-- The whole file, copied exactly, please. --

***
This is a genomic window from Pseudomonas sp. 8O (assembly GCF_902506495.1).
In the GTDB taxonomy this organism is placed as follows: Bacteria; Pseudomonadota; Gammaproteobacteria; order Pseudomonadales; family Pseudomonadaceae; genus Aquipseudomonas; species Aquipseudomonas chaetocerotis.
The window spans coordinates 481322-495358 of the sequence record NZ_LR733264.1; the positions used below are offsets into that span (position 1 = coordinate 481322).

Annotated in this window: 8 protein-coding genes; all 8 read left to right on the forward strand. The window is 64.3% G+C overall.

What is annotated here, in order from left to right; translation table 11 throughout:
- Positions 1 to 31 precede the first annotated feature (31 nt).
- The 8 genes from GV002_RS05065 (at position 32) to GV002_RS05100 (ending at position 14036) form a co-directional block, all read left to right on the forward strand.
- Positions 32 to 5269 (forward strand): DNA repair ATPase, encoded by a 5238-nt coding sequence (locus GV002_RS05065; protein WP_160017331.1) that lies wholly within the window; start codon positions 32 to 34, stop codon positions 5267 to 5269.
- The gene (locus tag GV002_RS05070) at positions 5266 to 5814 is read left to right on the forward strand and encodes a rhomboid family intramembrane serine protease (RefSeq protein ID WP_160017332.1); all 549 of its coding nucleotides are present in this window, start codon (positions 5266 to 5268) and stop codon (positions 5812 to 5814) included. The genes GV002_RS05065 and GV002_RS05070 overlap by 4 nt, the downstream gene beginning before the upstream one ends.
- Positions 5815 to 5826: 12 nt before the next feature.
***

This is a genomic window from Pseudomonas sp. 8O (assembly GCF_902506495.1).
In the GTDB taxonomy this organism is placed as follows: Bacteria; Pseudomonadota; Gammaproteobacteria; order Pseudomonadales; family Pseudomonadaceae; genus Aquipseudomonas; species Aquipseudomonas chaetocerotis.
The window spans coordinates 481322-495358 of the sequence record NZ_LR733264.1; the positions used below are offsets into that span (position 1 = coordinate 481322).

Annotated in this window: 8 protein-coding genes; all 8 read left to right on the forward strand. The window is 64.3% G+C overall.

What is annotated here, in order from left to right; translation table 11 throughout:
- Positions 1 to 31 precede the first annotated feature (31 nt).
- The 8 genes from GV002_RS05065 (at position 32) to GV002_RS05100 (ending at position 14036) form a co-directional block, all read left to right on the forward strand.
- Positions 32 to 5269 (forward strand): DNA repair ATPase, encoded by a 5238-nt coding sequence (locus GV002_RS05065; protein WP_160017331.1) that lies wholly within the window; start codon positions 32 to 34, stop codon positions 5267 to 5269.
- The gene (locus tag GV002_RS05070) at positions 5266 to 5814 is read left to right on the forward strand and encodes a rhomboid family intramembrane serine protease (RefSeq protein ID WP_160017332.1); all 549 of its coding nucleotides are present in this window, start codon (positions 5266 to 5268) and stop codon (positions 5812 to 5814) included. The genes GV002_RS05065 and GV002_RS05070 overlap by 4 nt, the downstream gene beginning before the upstream one ends.
- Positions 5815 to 5826: 12 nt before the next feature.